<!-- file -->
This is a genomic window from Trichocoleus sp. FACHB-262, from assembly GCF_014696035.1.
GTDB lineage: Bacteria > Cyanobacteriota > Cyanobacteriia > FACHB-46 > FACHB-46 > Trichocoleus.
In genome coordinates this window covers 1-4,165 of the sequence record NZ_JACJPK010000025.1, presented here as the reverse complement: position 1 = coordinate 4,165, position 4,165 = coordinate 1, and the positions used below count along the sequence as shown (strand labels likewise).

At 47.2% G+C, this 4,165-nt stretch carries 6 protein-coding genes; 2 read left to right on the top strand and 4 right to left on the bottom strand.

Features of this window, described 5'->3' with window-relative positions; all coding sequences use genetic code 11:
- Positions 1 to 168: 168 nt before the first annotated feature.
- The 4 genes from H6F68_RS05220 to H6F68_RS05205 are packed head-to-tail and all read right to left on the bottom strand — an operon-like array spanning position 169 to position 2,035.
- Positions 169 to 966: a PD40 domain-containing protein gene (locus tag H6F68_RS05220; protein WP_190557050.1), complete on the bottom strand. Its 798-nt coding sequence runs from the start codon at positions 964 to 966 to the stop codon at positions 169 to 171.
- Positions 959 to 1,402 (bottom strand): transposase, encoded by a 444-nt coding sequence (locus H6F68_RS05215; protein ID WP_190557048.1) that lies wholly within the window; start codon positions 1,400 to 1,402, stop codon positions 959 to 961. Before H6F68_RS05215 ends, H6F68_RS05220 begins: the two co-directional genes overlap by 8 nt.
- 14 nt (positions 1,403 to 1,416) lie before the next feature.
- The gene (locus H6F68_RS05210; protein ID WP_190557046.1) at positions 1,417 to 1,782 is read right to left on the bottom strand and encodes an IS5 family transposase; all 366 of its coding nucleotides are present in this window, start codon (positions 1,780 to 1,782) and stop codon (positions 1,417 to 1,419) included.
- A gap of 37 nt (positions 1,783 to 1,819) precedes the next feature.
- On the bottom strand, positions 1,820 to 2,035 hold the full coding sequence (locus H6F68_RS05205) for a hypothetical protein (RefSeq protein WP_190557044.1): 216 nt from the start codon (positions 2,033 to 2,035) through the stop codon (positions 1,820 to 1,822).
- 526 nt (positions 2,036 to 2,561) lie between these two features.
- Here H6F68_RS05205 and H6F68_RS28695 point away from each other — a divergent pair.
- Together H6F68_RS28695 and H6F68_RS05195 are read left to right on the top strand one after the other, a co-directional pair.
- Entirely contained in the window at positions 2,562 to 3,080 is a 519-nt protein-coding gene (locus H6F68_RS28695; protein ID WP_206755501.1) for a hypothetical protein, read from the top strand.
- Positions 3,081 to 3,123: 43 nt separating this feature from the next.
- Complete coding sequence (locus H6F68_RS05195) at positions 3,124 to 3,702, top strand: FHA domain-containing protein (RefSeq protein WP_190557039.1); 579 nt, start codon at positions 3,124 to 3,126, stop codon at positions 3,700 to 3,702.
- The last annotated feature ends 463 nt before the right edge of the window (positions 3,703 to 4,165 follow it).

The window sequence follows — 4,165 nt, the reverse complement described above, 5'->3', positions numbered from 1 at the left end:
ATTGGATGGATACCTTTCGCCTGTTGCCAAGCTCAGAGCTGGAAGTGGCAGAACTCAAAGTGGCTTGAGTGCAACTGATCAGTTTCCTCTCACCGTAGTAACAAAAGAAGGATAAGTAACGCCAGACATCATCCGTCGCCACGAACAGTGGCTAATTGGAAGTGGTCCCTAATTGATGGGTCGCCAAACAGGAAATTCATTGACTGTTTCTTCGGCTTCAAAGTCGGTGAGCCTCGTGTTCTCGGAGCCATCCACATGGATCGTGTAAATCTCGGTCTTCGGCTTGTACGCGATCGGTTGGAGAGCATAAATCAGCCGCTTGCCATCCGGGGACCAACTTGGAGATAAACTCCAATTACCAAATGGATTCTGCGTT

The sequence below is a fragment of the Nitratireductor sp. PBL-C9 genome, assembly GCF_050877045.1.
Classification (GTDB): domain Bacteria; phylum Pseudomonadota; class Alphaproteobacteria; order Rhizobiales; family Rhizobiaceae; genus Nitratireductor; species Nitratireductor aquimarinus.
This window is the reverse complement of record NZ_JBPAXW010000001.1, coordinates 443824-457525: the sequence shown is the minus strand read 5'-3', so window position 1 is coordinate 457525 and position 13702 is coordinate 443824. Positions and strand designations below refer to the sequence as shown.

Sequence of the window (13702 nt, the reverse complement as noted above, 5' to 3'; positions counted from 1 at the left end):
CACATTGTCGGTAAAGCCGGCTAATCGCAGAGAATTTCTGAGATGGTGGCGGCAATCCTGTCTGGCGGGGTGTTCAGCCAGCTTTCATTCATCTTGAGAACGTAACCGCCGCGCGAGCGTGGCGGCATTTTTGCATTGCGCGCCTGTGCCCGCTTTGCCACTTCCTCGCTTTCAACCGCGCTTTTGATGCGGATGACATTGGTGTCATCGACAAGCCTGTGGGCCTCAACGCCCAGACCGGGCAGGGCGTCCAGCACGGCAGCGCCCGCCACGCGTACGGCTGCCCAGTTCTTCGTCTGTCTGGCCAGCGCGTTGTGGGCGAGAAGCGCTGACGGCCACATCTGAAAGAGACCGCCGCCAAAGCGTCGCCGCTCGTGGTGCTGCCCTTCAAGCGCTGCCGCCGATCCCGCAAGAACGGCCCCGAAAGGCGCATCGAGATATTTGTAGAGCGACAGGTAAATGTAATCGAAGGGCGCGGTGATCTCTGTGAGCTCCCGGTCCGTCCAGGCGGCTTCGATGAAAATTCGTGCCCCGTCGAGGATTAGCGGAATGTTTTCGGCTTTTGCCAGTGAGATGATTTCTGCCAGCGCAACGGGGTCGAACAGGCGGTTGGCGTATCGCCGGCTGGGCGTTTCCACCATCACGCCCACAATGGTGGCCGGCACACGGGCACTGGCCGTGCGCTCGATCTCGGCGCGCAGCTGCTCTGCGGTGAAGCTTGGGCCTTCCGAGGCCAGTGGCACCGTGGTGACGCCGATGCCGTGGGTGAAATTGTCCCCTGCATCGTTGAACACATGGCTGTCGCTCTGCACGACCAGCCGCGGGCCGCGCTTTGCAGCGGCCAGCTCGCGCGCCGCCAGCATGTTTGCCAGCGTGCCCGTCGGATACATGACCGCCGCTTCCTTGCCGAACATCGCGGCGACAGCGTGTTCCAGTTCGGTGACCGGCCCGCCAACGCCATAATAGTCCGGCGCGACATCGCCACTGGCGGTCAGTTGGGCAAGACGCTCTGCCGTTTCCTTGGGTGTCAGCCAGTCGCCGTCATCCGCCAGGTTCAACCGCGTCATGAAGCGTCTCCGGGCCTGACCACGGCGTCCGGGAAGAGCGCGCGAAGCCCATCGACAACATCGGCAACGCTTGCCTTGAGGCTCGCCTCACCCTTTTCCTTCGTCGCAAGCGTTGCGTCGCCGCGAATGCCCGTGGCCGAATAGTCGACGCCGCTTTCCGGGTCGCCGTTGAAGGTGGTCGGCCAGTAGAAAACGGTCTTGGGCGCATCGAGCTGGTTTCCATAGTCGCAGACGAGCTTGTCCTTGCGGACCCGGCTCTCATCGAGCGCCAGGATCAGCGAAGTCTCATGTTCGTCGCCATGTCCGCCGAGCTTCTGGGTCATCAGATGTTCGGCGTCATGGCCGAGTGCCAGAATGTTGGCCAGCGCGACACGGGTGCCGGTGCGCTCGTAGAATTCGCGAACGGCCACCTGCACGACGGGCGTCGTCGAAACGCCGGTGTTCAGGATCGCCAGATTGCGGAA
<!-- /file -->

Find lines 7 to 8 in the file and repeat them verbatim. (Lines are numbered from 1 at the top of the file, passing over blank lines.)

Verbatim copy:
- The 4 genes from H6F68_RS05220 to H6F68_RS05205 are packed head-to-tail and all read right to left on the bottom strand — an operon-like array spanning position 169 to position 2,035.
- Positions 169 to 966: a PD40 domain-containing protein gene (locus tag H6F68_RS05220; protein WP_190557050.1), complete on the bottom strand. Its 798-nt coding sequence runs from the start codon at positions 964 to 966 to the stop codon at positions 169 to 171.